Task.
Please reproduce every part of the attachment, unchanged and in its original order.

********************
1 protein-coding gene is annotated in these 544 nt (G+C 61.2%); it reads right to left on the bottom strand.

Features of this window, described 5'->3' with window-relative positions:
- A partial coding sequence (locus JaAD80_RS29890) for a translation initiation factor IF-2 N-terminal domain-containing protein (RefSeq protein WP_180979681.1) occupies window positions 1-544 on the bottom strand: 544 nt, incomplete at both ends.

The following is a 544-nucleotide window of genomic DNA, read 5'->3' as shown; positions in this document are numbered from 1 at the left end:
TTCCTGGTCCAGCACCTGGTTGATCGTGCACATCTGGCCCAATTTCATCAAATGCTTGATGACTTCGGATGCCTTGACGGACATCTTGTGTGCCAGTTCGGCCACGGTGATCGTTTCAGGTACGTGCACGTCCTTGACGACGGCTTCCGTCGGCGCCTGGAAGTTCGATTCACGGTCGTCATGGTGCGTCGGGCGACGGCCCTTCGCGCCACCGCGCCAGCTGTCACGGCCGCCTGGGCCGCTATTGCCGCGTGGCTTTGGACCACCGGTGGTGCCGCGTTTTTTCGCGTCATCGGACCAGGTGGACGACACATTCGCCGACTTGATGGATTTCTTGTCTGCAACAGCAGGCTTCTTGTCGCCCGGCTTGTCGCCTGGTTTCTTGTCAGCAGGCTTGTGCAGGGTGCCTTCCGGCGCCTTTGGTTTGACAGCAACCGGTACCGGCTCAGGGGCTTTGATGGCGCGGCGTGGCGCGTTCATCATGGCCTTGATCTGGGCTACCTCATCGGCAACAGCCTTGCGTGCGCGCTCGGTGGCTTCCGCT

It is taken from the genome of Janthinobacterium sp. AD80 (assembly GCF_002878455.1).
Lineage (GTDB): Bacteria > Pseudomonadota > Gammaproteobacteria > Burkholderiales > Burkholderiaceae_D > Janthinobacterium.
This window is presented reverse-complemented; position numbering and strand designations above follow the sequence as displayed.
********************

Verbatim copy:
1 protein-coding gene is annotated in these 544 nt (G+C 61.2%); it reads right to left on the bottom strand.

Features of this window, described 5'->3' with window-relative positions:
- A partial coding sequence (locus JaAD80_RS29890) for a translation initiation factor IF-2 N-terminal domain-containing protein (RefSeq protein WP_180979681.1) occupies window positions 1-544 on the bottom strand: 544 nt, incomplete at both ends.

The following is a 544-nucleotide window of genomic DNA, read 5'->3' as shown; positions in this document are numbered from 1 at the left end:
TTCCTGGTCCAGCACCTGGTTGATCGTGCACATCTGGCCCAATTTCATCAAATGCTTGATGACTTCGGATGCCTTGACGGACATCTTGTGTGCCAGTTCGGCCACGGTGATCGTTTCAGGTACGTGCACGTCCTTGACGACGGCTTCCGTCGGCGCCTGGAAGTTCGATTCACGGTCGTCATGGTGCGTCGGGCGACGGCCCTTCGCGCCACCGCGCCAGCTGTCACGGCCGCCTGGGCCGCTATTGCCGCGTGGCTTTGGACCACCGGTGGTGCCGCGTTTTTTCGCGTCATCGGACCAGGTGGACGACACATTCGCCGACTTGATGGATTTCTTGTCTGCAACAGCAGGCTTCTTGTCGCCCGGCTTGTCGCCTGGTTTCTTGTCAGCAGGCTTGTGCAGGGTGCCTTCCGGCGCCTTTGGTTTGACAGCAACCGGTACCGGCTCAGGGGCTTTGATGGCGCGGCGTGGCGCGTTCATCATGGCCTTGATCTGGGCTACCTCATCGGCAACAGCCTTGCGTGCGCGCTCGGTGGCTTCCGCT

It is taken from the genome of Janthinobacterium sp. AD80 (assembly GCF_002878455.1).
Lineage (GTDB): Bacteria > Pseudomonadota > Gammaproteobacteria > Burkholderiales > Burkholderiaceae_D > Janthinobacterium.
This window is presented reverse-complemented; position numbering and strand designations above follow the sequence as displayed.